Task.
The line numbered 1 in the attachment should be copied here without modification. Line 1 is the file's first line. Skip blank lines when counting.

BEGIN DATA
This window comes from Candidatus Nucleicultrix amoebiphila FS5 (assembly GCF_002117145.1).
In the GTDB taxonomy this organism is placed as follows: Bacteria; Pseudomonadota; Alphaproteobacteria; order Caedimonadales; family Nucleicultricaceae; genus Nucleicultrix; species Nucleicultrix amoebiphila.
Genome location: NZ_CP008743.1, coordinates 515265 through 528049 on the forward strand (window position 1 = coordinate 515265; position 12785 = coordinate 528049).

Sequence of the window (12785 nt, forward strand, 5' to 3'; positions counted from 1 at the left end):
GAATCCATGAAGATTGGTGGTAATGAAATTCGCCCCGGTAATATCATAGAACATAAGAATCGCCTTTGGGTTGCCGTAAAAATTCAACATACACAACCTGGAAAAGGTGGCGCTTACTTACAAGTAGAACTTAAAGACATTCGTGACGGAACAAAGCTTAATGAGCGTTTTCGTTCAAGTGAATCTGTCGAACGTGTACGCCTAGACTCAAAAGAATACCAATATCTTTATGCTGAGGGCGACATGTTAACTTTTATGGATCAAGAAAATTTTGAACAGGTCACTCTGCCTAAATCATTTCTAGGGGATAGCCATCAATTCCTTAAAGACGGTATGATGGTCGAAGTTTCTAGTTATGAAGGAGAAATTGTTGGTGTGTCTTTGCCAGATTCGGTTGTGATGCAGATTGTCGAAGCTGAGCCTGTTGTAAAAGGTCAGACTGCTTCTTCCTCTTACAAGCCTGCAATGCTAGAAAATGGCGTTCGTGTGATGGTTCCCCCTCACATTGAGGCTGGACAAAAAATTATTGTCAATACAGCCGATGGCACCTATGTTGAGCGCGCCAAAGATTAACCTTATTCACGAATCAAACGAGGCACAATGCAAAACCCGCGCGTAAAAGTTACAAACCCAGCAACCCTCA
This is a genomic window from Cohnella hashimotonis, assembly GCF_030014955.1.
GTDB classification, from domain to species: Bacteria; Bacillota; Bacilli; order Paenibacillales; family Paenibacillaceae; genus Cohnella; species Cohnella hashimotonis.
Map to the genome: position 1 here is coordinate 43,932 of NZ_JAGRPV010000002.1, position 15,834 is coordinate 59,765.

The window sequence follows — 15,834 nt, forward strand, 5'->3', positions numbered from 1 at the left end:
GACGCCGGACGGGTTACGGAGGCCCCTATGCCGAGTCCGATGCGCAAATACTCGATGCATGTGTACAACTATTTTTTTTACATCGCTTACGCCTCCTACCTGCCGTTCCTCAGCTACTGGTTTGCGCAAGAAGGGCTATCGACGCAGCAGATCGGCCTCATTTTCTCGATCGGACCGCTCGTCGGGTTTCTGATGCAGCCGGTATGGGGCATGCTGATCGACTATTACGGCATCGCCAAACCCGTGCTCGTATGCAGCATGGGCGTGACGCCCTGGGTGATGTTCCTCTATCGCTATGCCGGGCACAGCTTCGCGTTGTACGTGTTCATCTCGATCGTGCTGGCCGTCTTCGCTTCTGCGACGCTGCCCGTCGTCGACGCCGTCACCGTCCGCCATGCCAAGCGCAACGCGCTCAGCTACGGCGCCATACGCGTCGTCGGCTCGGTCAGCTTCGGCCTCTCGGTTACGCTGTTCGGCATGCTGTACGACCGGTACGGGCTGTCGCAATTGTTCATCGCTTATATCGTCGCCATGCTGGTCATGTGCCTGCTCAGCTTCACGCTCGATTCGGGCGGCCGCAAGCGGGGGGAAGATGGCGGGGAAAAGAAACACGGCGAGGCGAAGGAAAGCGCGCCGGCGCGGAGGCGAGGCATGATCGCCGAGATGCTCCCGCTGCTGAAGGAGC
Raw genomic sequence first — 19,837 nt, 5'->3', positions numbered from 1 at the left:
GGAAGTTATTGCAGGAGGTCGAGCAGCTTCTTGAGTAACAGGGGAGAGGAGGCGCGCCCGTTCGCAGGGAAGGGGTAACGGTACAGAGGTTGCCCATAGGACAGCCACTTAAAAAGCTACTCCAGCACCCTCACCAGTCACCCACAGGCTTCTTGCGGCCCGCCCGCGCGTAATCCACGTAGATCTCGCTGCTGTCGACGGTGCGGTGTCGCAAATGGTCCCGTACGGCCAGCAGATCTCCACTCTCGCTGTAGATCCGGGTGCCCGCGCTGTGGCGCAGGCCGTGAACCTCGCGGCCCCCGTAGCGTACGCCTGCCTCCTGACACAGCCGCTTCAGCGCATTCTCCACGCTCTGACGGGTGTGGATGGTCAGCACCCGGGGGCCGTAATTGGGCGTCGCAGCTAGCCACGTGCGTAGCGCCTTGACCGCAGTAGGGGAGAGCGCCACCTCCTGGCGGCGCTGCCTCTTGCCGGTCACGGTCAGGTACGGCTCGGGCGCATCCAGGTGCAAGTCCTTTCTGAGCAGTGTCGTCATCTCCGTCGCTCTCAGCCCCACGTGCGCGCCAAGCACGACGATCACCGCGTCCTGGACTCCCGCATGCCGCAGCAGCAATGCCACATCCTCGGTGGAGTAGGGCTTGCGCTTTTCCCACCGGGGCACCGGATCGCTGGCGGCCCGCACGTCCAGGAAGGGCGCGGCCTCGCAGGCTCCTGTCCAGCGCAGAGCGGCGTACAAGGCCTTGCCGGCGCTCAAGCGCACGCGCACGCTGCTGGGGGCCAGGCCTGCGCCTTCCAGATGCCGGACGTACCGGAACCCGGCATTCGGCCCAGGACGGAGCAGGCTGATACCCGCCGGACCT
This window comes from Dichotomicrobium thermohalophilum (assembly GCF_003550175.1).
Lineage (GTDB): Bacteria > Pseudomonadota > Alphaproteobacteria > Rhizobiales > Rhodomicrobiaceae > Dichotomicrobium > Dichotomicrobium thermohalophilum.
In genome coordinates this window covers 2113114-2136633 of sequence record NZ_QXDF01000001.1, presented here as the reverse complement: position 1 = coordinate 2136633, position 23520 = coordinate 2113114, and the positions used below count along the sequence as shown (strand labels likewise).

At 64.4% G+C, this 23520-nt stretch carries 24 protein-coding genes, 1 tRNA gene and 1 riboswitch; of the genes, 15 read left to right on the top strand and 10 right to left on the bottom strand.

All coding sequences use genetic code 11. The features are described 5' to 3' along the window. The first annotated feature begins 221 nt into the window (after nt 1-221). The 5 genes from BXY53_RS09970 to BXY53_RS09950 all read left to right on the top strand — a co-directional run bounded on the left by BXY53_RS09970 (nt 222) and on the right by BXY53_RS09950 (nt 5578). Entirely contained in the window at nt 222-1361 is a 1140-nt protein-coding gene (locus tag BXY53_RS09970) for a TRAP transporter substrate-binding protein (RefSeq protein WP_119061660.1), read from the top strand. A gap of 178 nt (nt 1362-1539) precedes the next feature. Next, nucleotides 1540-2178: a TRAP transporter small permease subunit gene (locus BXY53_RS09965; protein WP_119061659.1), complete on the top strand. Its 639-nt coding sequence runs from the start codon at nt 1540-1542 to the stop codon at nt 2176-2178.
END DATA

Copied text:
This window comes from Candidatus Nucleicultrix amoebiphila FS5 (assembly GCF_002117145.1).